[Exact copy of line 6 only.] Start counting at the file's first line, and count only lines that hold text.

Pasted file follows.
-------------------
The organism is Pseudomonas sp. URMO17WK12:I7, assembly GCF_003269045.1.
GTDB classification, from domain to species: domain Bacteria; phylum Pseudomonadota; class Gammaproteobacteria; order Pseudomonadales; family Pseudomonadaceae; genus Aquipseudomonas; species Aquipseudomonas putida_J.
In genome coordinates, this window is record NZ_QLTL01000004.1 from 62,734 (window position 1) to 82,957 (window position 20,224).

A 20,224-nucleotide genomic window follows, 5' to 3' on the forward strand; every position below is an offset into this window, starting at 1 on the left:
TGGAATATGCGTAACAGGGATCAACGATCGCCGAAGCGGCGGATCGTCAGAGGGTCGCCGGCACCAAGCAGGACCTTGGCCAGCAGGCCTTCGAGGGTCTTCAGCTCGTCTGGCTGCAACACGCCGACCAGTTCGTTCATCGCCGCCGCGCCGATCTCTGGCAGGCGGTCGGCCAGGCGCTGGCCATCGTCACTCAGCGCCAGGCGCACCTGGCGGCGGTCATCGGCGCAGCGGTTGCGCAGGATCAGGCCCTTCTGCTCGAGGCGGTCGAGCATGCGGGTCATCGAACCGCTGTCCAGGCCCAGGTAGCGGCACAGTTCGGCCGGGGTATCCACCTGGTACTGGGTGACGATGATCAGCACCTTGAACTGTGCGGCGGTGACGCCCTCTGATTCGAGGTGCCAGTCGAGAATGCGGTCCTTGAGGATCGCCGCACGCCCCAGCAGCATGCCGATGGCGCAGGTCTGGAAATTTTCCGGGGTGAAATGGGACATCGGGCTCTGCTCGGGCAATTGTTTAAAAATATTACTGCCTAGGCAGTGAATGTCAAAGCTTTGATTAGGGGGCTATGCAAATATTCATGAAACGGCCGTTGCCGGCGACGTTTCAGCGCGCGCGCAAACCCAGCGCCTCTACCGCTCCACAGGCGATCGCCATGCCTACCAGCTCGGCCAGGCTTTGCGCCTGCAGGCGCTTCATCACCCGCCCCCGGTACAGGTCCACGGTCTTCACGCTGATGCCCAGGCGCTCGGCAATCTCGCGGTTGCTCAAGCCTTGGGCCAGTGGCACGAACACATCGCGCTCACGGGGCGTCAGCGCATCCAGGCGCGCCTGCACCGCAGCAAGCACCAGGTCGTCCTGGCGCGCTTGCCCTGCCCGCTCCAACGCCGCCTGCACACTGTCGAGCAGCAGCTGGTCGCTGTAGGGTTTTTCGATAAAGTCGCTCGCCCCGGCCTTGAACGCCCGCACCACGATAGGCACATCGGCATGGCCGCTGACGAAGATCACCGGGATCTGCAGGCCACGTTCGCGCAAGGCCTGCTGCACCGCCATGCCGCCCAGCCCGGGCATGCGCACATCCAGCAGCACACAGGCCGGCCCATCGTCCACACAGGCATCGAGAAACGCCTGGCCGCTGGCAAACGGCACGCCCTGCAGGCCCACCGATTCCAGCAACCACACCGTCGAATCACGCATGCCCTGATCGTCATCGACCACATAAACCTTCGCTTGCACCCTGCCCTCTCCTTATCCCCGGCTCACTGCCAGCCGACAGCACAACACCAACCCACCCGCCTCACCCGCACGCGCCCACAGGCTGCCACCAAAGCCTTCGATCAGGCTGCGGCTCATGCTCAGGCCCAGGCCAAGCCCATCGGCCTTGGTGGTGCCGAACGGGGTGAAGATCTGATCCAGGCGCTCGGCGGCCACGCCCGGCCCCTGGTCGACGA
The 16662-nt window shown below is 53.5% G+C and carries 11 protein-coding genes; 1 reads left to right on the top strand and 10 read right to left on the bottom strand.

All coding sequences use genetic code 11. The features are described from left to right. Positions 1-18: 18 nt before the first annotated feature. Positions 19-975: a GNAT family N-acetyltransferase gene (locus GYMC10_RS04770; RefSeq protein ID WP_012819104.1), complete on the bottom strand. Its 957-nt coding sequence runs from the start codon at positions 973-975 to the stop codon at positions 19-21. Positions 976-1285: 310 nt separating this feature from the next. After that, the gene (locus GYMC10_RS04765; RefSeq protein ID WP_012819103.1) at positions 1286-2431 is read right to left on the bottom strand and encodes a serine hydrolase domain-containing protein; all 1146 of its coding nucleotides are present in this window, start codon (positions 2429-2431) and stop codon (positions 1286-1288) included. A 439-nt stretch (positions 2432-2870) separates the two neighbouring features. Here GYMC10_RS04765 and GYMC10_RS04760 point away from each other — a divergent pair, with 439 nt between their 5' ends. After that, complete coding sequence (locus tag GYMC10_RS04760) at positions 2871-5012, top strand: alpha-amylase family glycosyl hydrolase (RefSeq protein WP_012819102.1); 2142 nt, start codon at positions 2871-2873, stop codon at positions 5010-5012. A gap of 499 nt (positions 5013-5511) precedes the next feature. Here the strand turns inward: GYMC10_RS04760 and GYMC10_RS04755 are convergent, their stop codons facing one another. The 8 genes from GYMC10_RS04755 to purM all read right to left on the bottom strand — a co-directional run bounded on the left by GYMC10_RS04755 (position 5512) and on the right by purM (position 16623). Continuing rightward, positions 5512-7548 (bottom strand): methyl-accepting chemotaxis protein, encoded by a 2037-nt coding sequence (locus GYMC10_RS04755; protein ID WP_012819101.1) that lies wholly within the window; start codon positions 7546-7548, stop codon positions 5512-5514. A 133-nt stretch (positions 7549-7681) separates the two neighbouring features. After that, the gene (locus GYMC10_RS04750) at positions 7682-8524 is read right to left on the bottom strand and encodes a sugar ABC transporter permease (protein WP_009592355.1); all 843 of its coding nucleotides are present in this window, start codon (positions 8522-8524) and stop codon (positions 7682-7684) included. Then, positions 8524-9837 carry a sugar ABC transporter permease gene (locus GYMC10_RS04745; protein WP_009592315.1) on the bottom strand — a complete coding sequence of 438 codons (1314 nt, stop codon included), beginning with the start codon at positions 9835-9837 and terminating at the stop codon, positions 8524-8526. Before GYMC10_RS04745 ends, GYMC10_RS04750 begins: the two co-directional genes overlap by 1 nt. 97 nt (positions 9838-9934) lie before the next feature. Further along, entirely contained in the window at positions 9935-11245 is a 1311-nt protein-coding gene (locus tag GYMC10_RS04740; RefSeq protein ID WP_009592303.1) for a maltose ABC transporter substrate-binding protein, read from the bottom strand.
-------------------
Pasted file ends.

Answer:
The 16662-nt window shown below is 53.5% G+C and carries 11 protein-coding genes; 1 reads left to right on the top strand and 10 read right to left on the bottom strand.